Councillor Matt Dormer, the Leader of Redditch Conservatives, has welcomed a milestone in the town’s use of e-scooters as data reveals over 50,000km have been covered by riders since October 2020.

Redditch was the first UK town to appoint Bird as their supplier for the micro-mobility service, which is designed to help people plug gaps in their travel plans that they would otherwise turn to a car for.

So far, over 17,540 rides have taken place, with an average of 2.9km being covered per ride. The Department of Transport recently announced that e-scooter trials will continue to run until 2022. Redditch Borough Council recently allowed Bird to extend their operations to cover most of the town, reaching as far as Church Hill and Winyates in the east and Webheath in the west.

Welcoming the news, Matt Dormer said:

“E-Scooters help people to choose how they move as part of our Active Travel agenda. Adding E-Scooters to the mix allows people to think twice before they need to jump in a car, which can help to reduce our CO2 emissions.”

The scheme doesn’t cost the local council taxpayers anything to run as it is all commercially driven. Private E-Scooters remain illegal for use on British roads and pavements.

Responding to concerns about rider behaviour Matt said:

“Just as with cars and cycles, there’s always going to be a small minority that choose to misbehave, and there’s clearly some who think it’s OK to go out and buy a private E-Scooter. If you do that the chances are your purchase is going to be seized by the police – so just stick with the Bird system; it works, it’s safe and it’s affordable.”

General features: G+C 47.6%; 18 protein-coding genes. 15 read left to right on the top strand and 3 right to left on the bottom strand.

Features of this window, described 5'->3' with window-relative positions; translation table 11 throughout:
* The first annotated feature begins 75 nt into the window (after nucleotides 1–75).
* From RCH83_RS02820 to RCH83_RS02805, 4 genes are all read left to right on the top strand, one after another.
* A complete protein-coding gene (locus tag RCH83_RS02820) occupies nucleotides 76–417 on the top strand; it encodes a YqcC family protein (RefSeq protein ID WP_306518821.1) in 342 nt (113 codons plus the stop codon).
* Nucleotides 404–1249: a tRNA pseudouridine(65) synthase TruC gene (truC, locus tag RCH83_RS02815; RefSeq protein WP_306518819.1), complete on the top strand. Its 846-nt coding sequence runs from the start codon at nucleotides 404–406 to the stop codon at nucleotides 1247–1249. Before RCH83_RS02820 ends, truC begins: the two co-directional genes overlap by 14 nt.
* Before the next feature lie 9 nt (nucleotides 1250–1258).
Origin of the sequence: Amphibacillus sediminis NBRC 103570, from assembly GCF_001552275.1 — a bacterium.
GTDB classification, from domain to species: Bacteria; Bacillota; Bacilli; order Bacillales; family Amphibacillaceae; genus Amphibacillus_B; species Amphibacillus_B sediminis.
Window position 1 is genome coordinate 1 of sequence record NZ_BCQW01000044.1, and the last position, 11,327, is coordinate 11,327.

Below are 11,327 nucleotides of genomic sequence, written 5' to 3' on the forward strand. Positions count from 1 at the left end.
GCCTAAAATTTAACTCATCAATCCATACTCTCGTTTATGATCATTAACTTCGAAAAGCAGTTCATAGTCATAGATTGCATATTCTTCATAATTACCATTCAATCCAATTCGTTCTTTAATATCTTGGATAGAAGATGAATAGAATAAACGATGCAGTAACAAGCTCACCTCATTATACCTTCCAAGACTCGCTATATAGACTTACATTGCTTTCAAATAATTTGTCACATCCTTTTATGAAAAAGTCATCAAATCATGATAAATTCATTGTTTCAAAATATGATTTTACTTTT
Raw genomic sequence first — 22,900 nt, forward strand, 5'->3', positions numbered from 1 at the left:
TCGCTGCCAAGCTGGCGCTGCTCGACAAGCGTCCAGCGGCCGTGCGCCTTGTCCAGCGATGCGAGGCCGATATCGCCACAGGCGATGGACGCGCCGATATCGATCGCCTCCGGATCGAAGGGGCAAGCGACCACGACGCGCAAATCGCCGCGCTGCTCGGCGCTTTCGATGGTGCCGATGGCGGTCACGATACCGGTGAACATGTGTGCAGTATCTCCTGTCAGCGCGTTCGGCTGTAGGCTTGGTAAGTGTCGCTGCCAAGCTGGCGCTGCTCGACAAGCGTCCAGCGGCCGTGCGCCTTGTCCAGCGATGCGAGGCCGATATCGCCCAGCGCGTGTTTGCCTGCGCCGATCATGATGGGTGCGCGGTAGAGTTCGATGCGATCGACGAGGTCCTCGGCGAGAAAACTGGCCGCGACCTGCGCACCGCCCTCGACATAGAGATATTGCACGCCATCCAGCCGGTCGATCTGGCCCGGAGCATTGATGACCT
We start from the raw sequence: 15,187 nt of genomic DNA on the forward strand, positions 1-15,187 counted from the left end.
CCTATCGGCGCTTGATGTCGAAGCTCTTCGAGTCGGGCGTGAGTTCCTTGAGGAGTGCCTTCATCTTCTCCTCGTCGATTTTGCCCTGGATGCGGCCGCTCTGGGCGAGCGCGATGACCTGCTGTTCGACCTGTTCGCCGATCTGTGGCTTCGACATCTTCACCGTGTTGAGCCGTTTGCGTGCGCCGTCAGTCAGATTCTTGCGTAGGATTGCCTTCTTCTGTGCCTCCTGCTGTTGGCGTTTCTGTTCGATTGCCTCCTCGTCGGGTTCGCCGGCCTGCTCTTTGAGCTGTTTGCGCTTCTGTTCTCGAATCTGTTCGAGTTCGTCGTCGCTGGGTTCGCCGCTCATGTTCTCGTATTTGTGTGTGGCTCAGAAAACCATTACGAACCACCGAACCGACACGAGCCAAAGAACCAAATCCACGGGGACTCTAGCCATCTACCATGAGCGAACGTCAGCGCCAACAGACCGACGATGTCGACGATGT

Bird has issued bans for riders in the Redditch area for bad parking and where they have found riders to be under-age. Bird also operates a warning system. In all, it has only been necessary to issue punishments for 33 riders in total.

Speaking on the way riders leave their E-Scooters when finished Matt added:

“The whole point of the service is to be able to get hold of a scooter quickly and easily. Research shows people will generally only walk for 5 minutes or so to hook up with a public transport option, so it’s important that services are available nearby when people want them. The whole point of being able to leave E-Scooters in the street is to provide maximum flexibility. That said, people do need to ensure they don’t block the pavement and in the vast majority of cases this is not a problem.”

If any residents have any concerns about the Bird E-Scooters or want to report one being parked badly they can email the details, providing the date, time and approximate location.